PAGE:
The study area (22º 42’ 57” S, 43º 33’18” W) features a hot and humid climate (Aw) according to the Köppen classification. It has yellow clay soils, predominantly with sandy clay loam texture, strong drainage and mineralogical assemblage consisting of quartz, kaolinite, muscovite, illite, halloysite and vermiculite (Soares et al. 2018). Figure 1 indicates the positions of sampling sites (P1 to P7). These soils have a pH(H2O) range from acidic to near neutral (3.8 to 6.9), with low total organic carbon contents (TOC = 6 to 41 g/kg) and low cation exchange capacity (CEC = 6.4 to 11.2 cmolc/dm) for all sites (Soares et al. 2018).

Fig. 1 Sampling sites (P1 to P7) location in the CENTRES area, Rio de Janeiro State, Brazil. 


Seven samples of surface soils (0-10 cm) from the CENTRES storage area were collected in triplicate (samples P1 to P7; Fig. 1). To evaluate a possible migration of metal pollutants into deeper soil layers, additional triplicate samples were collected from two subsurface depth intervals (10-20 and 20-30 cm) from the last three sampling stations mentioned above. These subsurface samples were identified as P5.1, P6.1 and P7.1 (10-20 cm) and P5.2, P6.2 and P7.2 (20-30 cm). Soil sampling was carried out following the procedures suggested by the Brazilian Society of Soil Sciences (Santos et al. 2013). All samples are characterized as urban soils, except for P4, which was chosen as control, considering its location at a more elevated position without exposure to hazardous materials.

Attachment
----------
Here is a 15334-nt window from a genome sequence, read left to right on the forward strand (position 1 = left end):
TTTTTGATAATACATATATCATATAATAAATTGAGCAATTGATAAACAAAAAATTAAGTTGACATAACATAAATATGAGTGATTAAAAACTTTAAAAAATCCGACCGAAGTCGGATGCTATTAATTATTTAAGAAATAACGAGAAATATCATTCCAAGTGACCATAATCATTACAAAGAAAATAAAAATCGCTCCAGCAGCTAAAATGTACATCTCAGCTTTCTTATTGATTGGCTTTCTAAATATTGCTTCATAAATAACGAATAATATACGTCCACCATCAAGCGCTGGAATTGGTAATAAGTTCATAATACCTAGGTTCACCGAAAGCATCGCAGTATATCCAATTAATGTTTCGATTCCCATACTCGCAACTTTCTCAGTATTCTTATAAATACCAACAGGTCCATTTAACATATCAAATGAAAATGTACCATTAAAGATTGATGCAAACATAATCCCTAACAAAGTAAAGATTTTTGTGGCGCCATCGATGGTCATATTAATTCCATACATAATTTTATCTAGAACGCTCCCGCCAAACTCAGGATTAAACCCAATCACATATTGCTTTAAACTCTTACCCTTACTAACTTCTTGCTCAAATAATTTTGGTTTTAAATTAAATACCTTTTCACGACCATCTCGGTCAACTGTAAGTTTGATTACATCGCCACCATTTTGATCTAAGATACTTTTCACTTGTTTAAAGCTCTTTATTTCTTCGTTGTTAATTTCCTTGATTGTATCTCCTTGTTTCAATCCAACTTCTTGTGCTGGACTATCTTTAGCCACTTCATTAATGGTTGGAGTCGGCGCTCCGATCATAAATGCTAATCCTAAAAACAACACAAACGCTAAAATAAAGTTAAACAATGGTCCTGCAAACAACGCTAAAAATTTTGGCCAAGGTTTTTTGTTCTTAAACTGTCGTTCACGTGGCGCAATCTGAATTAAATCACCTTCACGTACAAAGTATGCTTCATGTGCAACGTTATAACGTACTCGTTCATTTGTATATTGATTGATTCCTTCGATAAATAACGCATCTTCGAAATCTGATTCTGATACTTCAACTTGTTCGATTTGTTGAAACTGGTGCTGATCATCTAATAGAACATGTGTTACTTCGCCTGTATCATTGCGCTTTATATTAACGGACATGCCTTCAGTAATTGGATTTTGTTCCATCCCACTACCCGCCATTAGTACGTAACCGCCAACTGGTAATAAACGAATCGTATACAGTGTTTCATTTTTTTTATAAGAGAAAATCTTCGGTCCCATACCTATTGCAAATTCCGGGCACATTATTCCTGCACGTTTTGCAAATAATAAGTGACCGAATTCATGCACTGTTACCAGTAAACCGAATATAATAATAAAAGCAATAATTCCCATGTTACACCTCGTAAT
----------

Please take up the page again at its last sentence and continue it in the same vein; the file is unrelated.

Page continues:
The soil samples were oven dried under artificial air circulation at a temperature of 45 ºC for 24 h and sieved in a 2.0 mm mesh. The soil fractions not retained on the sieve, which corresponded to the thin air-dried soil, were macerated until a homogeneously fine texture was obtained.

US-EPA Toxicity Characteristic Leaching Procedure

This study adopted the US-EPA Method 1311, as modified by Kede et al. (2008) for the TCLP application. Soil subsamples of about 2.5 g were submitted to agitation for 18 h at room temperature in an acetic-acetate pH buffer solution (pH = 4.93 ± 0.05), resulting in a final volume of 50 mL. According to US-EPA (1992), results exceeding the thresholds of 1.0 mg/L for Cd and 5.0 mg/L for Pb and Cr in the obtained extractions are considered hazardous.